Chestnut wood was used for furniture, interior paneling, charcoal, and telegraph and then telephone poles. In 1919, North Carolina produced 70 million board feet of chestnut lumber — trailing only West Virginia and Pennsylvania. Chestnut bark is rich in tannins, and untold tons of bark were shipped to tanneries, where it was chipped and boiled and then used to soften the hides of deer and bear that had, themselves, fattened on its nuts. In a single year — 1909 — 100,000 cords of chestnut fed five large tanneries in the Asheville region alone.

Even in death the tree proved useful. Much of the stacked log fencing along the Blue Ridge Parkway is constructed of chestnut logs, and the highly prized and rustic-looking “wormy chestnut” comes from blight-felled trees that were then infested with wood-boring insects.


Here’s the curiosity: You can still find American chestnut trees. A few escaped the blight, and hang on. In North Carolina, several hundred mature chestnuts still stand, but their future is precarious. And throughout the high country, young trees are fairly common. You can find them along the Appalachian Trail, in sunny clearings along the Blue Ridge Parkway, in state parks and private woodlots. One of the more insidious aspects to chestnut blight was that its cankers choked the trees to death down to the ground but left stumps and roots grasping tenuously to life. All these years later, these ancient stumps still sprout. The young trees shoot for the sky, saw-toothed leaves catching the sun, by every indication a sapling on the way to grand stature. It is a short-lived exuberance. The rare tree might grow large enough to produce a few flowers and prickly seed burs, but chestnut blight fungus still lives in the bark of blight-resistant oaks and ash. It infects and kills most young chestnuts before they are more than a few inches in diameter.

But at this very moment, on farms and woodlots scattered across North Carolina and the rest of the native range of the species, an army of volunteers is working on perhaps the most audacious conservation project of our time: bringing back the American chestnut. While state and federal agencies take part in restoration research and fieldwork, most of these workers are part of The American Chestnut Foundation, founded in 1983 by a trio of plant scientists. TACF, which is headquartered in Asheville, now has chapters in 16 states.

The premise behind this dream is a bit of botany 101. Chinese chestnuts evolved with the blight and carry blight-resistant genes, which American-strain trees lack. By crossing an American chestnut with a Chinese chestnut, you end up with a tree that has half the genetic material of each. Cross the progeny of that tree back to an American chestnut, and nuts from that tree will carry 75 percent of the genetics of a true American chestnut. By continuing this backcrossing for generation after generation, ACF hopes to produce trees with all the characteristics of American chestnuts, and the blight resistance of the Chinese trees.

All Saints Chapel In Linville

You can still find chestnut in several buildings around the state. The All Saints Chapel In Linville is made of almost entirely chestnut. photograph by Chestnut Foundation

This work takes place in volunteer orchards scattered across 15 states. In North Carolina, more than 2,000 trees grow in more than 40 breeding orchards. To prevent experimental trees from being accidentally pollinated by nontarget chestnuts, workers snip off the male reproductive organs and protect the female parts with bags individually attached to each branch or twig. Later, the flowers are pollinated by hand with pollen from the desired strains of backcrossed trees, and those protective bags are replaced. Flower by flower. Branch by branch. Tree by tree.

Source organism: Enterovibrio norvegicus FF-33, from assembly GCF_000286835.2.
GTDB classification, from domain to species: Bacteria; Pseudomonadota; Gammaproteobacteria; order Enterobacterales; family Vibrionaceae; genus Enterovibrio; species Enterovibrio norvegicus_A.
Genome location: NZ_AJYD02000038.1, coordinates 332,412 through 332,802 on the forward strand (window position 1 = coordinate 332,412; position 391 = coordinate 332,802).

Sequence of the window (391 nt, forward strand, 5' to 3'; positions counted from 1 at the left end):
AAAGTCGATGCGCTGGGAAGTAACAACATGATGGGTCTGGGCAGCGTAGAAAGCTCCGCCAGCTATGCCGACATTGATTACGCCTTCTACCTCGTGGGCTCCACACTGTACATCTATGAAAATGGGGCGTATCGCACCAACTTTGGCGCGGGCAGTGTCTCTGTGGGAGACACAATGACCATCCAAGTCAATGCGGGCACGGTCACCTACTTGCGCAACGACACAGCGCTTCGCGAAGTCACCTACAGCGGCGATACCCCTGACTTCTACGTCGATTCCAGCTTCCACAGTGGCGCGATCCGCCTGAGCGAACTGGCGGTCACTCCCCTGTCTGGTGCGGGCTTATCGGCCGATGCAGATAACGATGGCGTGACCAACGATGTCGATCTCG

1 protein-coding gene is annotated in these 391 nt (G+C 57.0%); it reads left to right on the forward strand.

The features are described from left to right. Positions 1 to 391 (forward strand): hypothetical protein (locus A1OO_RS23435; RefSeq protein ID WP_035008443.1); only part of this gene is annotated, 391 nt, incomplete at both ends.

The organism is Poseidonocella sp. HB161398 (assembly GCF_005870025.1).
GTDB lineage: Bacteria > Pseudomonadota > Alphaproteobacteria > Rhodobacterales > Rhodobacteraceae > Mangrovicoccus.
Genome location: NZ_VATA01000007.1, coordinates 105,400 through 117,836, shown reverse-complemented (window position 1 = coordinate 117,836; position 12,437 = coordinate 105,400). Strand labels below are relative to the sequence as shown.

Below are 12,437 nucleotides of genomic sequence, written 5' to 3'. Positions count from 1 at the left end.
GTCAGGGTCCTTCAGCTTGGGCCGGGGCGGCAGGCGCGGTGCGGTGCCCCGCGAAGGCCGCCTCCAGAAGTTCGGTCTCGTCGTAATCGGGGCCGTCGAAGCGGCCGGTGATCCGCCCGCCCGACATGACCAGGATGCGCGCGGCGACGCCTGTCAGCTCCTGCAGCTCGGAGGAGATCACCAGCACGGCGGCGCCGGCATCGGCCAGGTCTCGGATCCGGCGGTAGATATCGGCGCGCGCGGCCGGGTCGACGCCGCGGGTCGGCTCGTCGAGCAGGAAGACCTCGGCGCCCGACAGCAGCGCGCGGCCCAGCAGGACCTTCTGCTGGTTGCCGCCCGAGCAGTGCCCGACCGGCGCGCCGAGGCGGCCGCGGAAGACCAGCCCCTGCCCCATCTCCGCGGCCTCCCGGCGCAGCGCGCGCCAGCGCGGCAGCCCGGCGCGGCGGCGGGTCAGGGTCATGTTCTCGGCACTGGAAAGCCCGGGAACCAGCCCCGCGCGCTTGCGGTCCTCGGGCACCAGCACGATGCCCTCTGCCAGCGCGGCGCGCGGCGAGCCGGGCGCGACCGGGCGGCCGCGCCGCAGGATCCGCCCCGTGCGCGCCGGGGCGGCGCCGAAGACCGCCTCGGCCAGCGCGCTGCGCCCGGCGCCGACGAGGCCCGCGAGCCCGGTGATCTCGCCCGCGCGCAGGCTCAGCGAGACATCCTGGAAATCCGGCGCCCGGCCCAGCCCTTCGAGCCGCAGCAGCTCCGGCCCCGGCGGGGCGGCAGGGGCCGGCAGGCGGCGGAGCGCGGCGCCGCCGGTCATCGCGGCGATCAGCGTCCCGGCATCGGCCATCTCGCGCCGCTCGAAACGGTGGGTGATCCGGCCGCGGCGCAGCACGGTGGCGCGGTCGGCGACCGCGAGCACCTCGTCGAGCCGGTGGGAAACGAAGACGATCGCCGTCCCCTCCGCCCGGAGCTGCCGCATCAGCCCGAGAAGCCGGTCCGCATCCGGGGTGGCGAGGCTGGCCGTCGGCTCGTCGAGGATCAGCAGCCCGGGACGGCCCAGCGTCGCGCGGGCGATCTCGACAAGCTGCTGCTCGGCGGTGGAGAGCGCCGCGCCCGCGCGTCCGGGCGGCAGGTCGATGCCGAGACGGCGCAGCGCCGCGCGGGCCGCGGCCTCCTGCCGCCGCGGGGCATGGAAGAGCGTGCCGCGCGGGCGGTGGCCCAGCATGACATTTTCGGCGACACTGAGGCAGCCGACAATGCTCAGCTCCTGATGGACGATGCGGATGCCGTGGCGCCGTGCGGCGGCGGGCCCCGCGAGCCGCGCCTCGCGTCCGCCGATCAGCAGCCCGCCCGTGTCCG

This process is as laborious and time-consuming as it sounds. It is work that would wear out a Hercules, a Sisyphus, a Quixote. The quest for blight-resistant American chestnuts has been going on for more than three decades, but by backcrossing generations of Chinese and American chestnuts, volunteers and scientists have now produced a “restoration chestnut,” a hybrid tree that is fifteen-sixteenths American.

The trick now is to see which one of those trees retains the blight-resistant characteristics of the Chinese trees, and the only way to do that is to put them in the ground and let them grow. In the spring of 2009, 500 seedlings of these 94-percent-pure American chestnuts were planted in national forests in North Carolina, Tennessee, and Virginia. During the next five to 15 years, TACF state chapters will work to produce their own regionally adapted restoration chestnuts.

It may be that the North Carolina mountains yet boast of groves of giant American chestnut trees, of forests festooned with chestnut flowers, of open fires licking at chestnuts. If so, it will be thanks to the work of those who toiled for decades, never knowing if their efforts would be in vain, knowing only that they themselves might never live long enough to know.

And clinging to this hope: There may come a day.

Fall from Power

Grew to 100 feet or more

Great for timber:
They were straight, and mostly branch free for the first 50 feet.

Wood harvest:
Workers loaded entire railroad cars with boards from one tree.

Cash crop:
Western North Carolinians sold wagons of nuts at Christmastime in places like New York and Philadelphia.

The blight:
In 1904, scientists first discovered the blight in New York City.

By 1950:
Approximately 4 billion trees had been destroyed.

188 million acres of forestland were affected.

The overall scope:
Ecologists called the chestnut blight the largest ecological disaster of the 20th century.

The American Chestnut Foundation
160 Zillicoa Street, Suite D
Asheville, N.C. 28801
(828) 281-0047

The Carolinas chapter of The American Chestnut Foundation is at work year-round — planting, watering, weeding, pollinating, collecting, protecting, researching, and traveling across the region. Contact the group by visiting its website at carolinas-tacf.org, or by sending an email to tacfcarolinas@acf.org.

T. Edward Nickens is an editor-at-large for Field & Stream. His articles also appear in Smithsonian and Audubon magazines.

This story was published on Aug 31, 2012

Our State Staff

Since 1933, Our State has shared stories about North Carolina with readers both in state and around the world. We celebrate the people and places that make this state great. From the mountains to the coast, we feature North Carolina travel, history, food, and beautiful scenic photography.